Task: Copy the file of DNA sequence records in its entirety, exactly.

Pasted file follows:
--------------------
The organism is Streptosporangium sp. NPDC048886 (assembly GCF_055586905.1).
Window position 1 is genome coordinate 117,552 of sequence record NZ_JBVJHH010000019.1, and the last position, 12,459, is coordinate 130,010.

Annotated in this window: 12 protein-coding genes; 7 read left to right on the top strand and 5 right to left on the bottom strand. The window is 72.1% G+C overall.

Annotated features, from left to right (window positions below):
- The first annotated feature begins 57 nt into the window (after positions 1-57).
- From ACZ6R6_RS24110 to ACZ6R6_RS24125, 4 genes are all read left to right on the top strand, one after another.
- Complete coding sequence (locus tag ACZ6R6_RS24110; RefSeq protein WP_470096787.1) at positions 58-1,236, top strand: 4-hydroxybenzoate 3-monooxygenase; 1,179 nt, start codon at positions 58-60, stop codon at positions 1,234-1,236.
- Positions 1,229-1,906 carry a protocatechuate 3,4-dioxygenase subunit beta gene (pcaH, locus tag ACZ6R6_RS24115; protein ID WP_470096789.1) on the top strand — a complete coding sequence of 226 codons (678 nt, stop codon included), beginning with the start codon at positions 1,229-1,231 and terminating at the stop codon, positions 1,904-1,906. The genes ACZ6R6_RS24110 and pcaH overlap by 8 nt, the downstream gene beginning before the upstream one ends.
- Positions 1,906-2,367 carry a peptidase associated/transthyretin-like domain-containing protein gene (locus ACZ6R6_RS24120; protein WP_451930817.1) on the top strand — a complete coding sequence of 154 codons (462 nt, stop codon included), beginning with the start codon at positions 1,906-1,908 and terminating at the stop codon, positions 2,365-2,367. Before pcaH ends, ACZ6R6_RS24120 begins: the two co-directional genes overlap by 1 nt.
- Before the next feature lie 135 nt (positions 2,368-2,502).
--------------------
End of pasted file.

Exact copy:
The organism is Streptosporangium sp. NPDC048886 (assembly GCF_055586905.1).
Window position 1 is genome coordinate 117,552 of sequence record NZ_JBVJHH010000019.1, and the last position, 12,459, is coordinate 130,010.

Annotated in this window: 12 protein-coding genes; 7 read left to right on the top strand and 5 right to left on the bottom strand. The window is 72.1% G+C overall.

Annotated features, from left to right (window positions below):
- The first annotated feature begins 57 nt into the window (after positions 1-57).
- From ACZ6R6_RS24110 to ACZ6R6_RS24125, 4 genes are all read left to right on the top strand, one after another.
- Complete coding sequence (locus tag ACZ6R6_RS24110; RefSeq protein WP_470096787.1) at positions 58-1,236, top strand: 4-hydroxybenzoate 3-monooxygenase; 1,179 nt, start codon at positions 58-60, stop codon at positions 1,234-1,236.
- Positions 1,229-1,906 carry a protocatechuate 3,4-dioxygenase subunit beta gene (pcaH, locus tag ACZ6R6_RS24115; protein ID WP_470096789.1) on the top strand — a complete coding sequence of 226 codons (678 nt, stop codon included), beginning with the start codon at positions 1,229-1,231 and terminating at the stop codon, positions 1,904-1,906. The genes ACZ6R6_RS24110 and pcaH overlap by 8 nt, the downstream gene beginning before the upstream one ends.
- Positions 1,906-2,367 carry a peptidase associated/transthyretin-like domain-containing protein gene (locus ACZ6R6_RS24120; protein WP_451930817.1) on the top strand — a complete coding sequence of 154 codons (462 nt, stop codon included), beginning with the start codon at positions 1,906-1,908 and terminating at the stop codon, positions 2,365-2,367. Before pcaH ends, ACZ6R6_RS24120 begins: the two co-directional genes overlap by 1 nt.
- Before the next feature lie 135 nt (positions 2,368-2,502).